Exploring a Career in the Hearing Care Profession

Hearing Health Blog

Even though many of us remain current with our once-a-year physical, dental cleaning, and eye examination, we typically forget to give consideration to the well-being of our hearing. And when our hearing does begin to diminish, it develops so slowly and gradually that we scarcely notice and fail to do something about it. It’s this lack of interaction with hearing care professionals that makes people curious to know what the profession actually involves.

And that’s a shame, because hearing care professionals represent a significant component of the healthcare system. It’s through the hearing care professional that the proper performance of one of our principal senses — one for which we have a tendency to take for granted — is preserved or repaired.

Considering the fact that we take hearing for granted, we often fail to keep in mind just how critical hearing is. With accurate hearing, we can improve concentration, savor the details of sound, converse better, and strengthen relationships. And the hearing care professionals are the ones who make certain that this key sense is functioning efficiently.

If you’d like to find out more about this crucial but little-known healthcare field — or if you’re considering entering the field yourself — read on.

Attraction to the hearing care field

Hearing care professionals are attracted to the field for a number of reasons, but a couple different principal motivating factors are consistently present. First of all, several practitioners have experienced, and continue to suffer with, hearing issues themselves. Due to the fact that they were themselves helped by a hearing care professional, the impulse to return the favor for other people is powerful.

As an example, Zoe Williams, a hearing care professional practicing in Australia, has moderate to profound hearing loss in both ears. This could have resulted in an inability to communicate, but thanks to cochlear implants and hearing aids, Zoe is currently able to communicate normally. Knowing from experience how healthier hearing leads to a much better life, Zoe was inspired to enter the field and to help others in a similar manner.

Other practitioners are enticed into the hearing care field owing to its distinctive blend of counseling, problem solving, science, and technology. In combination with learning about the science of hearing and the engineering of hearing technology, practitioners also learn how to work with people in the role of a counselor. Dealing with hearing loss is a delicate matter, and people present a number of emotions and personalities. Practitioners must be able to use the “soft skills” needed to deal with these difficulties and must work with patients on a personalized level to beat hearing loss.

Training and preparation

Part of the overall appeal of working in the hearing care profession is the compelling combination of subjects covered as part of the schooling and training. Those pursuing a career in the field learn fascinating topics in numerous fields such as:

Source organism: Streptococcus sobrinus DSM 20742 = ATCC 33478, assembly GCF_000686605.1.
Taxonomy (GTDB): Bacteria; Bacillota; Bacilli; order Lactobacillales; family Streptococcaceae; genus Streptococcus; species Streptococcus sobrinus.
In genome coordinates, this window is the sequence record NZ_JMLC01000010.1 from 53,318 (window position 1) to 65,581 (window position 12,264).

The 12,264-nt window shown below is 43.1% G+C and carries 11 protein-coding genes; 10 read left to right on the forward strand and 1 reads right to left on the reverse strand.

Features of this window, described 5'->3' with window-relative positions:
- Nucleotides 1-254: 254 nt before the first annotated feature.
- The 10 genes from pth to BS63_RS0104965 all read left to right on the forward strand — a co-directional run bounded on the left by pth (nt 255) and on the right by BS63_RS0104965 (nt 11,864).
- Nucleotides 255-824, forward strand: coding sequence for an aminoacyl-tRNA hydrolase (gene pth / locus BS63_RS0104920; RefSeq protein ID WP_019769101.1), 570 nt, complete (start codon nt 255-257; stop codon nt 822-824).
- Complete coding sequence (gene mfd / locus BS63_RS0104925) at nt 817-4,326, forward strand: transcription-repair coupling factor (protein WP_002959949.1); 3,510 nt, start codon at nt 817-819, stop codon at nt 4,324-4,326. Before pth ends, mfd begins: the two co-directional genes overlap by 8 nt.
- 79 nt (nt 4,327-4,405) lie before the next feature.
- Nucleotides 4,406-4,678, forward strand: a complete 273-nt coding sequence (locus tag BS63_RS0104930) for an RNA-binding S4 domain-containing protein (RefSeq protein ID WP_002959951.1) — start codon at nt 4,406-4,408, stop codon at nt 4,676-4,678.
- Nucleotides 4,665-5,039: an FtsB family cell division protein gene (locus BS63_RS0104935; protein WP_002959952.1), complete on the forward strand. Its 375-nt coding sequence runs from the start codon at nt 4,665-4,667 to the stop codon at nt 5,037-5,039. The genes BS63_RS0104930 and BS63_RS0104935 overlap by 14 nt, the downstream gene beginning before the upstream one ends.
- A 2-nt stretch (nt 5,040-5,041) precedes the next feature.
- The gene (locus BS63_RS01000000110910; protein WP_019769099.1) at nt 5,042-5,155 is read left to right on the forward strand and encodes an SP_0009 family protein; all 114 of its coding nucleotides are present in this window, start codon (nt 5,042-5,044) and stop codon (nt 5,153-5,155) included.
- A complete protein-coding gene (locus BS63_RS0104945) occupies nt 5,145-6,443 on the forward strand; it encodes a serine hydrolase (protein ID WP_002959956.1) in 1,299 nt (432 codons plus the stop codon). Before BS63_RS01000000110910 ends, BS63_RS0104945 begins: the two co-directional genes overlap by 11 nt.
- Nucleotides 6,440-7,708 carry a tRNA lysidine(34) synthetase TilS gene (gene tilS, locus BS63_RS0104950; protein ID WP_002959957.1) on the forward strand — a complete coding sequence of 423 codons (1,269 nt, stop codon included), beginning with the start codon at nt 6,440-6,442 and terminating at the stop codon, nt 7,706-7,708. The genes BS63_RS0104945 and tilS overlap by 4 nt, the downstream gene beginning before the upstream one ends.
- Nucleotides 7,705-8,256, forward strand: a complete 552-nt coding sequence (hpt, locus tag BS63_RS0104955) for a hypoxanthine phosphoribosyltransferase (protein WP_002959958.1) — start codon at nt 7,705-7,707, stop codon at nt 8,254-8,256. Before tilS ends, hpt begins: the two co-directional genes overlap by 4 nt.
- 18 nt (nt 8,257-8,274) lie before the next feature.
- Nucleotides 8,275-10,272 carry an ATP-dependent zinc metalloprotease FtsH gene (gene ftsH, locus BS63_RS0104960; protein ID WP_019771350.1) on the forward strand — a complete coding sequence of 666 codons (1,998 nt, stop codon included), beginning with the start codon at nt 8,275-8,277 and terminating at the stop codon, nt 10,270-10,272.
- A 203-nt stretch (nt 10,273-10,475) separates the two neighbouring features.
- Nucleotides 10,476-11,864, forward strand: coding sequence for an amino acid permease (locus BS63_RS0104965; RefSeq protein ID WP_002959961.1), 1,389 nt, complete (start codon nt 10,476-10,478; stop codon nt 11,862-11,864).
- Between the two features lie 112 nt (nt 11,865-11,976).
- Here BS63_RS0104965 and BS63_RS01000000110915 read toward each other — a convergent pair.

• Biology – topics include the anatomy and physiology of hearing, balance, the ear, and the brain, in addition to instruction in hearing and balance disorders and pharmacology.
  • Physics – topics include the physics of sound, acoustics, and psychoacoustics (how the brain processes sound).
  • Engineering – topics include the design and functioning of hearing technology such as assistive listening devices, hearing aids, and cochlear implants, as well as the programming of digital hearing aids.
  • Counseling – topics include how to interview patients, how to teach coping skills, and how to train on the use of hearing aids, along with other fascinating topics in psychology and counseling.
  • Professional practice – topics include diagnosing hearing problems, carrying out and interpreting hearing tests, employing hearing treatments, fitting and programming hearing aids, professional ethics, and running a business.

Job functions

Hearing care professionals work in a number of of settings (schools, hospitals, private practices) performing varied tasks such as research, teaching, and diagnosing and treating hearing and balance problems.

Everyday duties include conducting diagnostic tests, interpreting hearing tests, and working with patients on determining the optimum hearing treatment, in many cases including the use of hearing aids. Hearing care professionals custom-fit and program hearing aids to best match the individual and will train the patient on how to use and maintain them. Hearing care professionals also work with employers and businesses to prevent hearing injuries in noisy work conditions.


The benefits offered most regularly by people in the hearing care profession revolve around the power to favorably impact people’s lives on a very personalized level. Long term friendships between patients and hearing specialists are also typical because of the personal nature of care.

When patients announce that they can hear again for the first time in a very long time, the emotions can be overwhelming. Patients oftentimes report a sense of reconnection to the world and to family, along with strengthened relationships and an improved overall quality of life.

How many vocations can claim that kind of personal impact?

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